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Microsoft's 'big opportunity' to goose device share stalls before it gets started

Gregg Keizer | Oct. 17, 2014
Gartner's revised forecast has Windows at 14% in '14, same as last year, with only a small increase for '15.

Credit: Lifesize

Microsoft's job of moving its device needle from 14%, which its COO said this summer represents "a much bigger opportunity than we've ever had in the past," just got harder. Gartner today forecast that the company's share will be flat this year and climb only slightly in 2015.

For 2014, Windows' share of the operating systems on all devices -- smartphones, tablets, PCs, ultra-light form factors and PC-tablet hybrids -- will remain at 14%, the same as last year, Gartner said in new estimates released Wednesday.

Windows' share is stuck at 14% even though the number of devices shipped with a Microsoft OS will increase by 3.2% from 325.8 million last year to 336.1 million this year.

For 2015, Gartner projected Windows' share to climb to 14.6% on the back of 370.9 million devices shipped, a year-over-year increase of over 10%. Today's numbers were the third set released by Gartner this year.

"Windows shows very gradual growth and that's no surprise actually," said Gartner's Mika Kitagawa in an interview.

The lack of movement in Windows' share and the small increase in 2015 threatens to derail Microsoft's plan to improve its position by convincing customers to adopt the OS on smartphones and tablets, and boost the sales of other form factors that run the operating system, such as hybrids and traditional PCs.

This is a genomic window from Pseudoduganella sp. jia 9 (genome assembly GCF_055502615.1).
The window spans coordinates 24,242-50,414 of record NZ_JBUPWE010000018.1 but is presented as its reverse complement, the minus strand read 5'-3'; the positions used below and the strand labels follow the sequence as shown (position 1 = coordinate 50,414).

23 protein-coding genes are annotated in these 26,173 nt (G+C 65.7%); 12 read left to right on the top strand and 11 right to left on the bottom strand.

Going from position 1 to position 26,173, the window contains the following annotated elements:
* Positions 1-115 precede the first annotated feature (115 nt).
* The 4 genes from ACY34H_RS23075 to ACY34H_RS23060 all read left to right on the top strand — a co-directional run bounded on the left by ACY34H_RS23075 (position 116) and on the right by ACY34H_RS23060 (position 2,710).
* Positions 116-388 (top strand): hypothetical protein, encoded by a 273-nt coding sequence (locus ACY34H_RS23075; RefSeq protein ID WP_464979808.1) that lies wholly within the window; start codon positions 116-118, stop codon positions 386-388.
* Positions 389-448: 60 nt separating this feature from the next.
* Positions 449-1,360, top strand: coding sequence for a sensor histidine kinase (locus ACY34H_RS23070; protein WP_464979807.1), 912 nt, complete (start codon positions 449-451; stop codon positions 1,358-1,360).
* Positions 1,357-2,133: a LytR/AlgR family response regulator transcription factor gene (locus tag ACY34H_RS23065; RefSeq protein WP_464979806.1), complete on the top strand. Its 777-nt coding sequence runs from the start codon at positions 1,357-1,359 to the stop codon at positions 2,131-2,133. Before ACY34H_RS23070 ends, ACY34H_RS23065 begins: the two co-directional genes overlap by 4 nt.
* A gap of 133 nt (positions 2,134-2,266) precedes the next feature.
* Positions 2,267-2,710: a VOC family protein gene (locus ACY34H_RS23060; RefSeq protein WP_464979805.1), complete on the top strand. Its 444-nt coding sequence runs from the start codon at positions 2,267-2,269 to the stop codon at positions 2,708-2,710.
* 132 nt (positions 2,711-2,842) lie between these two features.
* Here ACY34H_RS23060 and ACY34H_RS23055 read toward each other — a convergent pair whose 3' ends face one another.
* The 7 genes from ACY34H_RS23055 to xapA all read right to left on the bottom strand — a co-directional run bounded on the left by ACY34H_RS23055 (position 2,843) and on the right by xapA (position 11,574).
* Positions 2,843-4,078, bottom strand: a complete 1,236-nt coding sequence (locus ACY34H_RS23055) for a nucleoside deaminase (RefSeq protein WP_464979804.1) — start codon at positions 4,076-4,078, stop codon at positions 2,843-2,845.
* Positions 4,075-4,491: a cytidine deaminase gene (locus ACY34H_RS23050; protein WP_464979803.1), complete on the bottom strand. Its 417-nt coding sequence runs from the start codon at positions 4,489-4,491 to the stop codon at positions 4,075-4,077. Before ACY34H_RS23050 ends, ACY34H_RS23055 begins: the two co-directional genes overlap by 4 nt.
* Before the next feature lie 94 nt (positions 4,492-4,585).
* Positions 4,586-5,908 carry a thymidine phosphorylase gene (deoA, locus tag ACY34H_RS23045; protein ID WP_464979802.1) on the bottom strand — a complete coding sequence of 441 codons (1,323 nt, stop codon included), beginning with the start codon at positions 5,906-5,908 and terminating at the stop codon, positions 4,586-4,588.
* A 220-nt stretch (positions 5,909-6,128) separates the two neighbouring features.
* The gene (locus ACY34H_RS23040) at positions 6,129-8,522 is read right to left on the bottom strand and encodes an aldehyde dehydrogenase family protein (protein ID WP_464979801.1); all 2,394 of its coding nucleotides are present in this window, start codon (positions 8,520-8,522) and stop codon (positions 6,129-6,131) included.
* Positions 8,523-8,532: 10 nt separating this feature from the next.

In July, Kevin Turner, Microsoft's chief operating officer, acknowledged the reality his company faces, pointing out that its operating systems power a small fraction of all devices worldwide.

But Turner, the czar of Microsoft's sales, remained bullish in a make-lemonade-from-lemons speech at his company's Worldwide Partner Conference (WPC). "We have a much bigger opportunity than we've ever had in the past to grow our mutual businesses, but we have to rethink how we look at our businesses," he said.

Microsoft has historically measured success, Turner said, by its ability to sell Windows licenses to computer OEMs (original equipment manufacturers). But even though it still does that, and successfully -- Windows ends up on more than 90% of all new personal computers, Turner said -- things have changed.

Arguing that Microsoft had to "think like a disruptor," Turner acknowledged that the company was in a hole, but said it was making moves that would help it climb out. "We are making progress on this transformation. In fact, we're making really, really good progress," he argued. "We want to go from 14% [device share] to 18%, from 18% to 25%, from 25% to 30%. That's the beauty of this model ... [the opportunity] is much bigger than anything we've had in the past."


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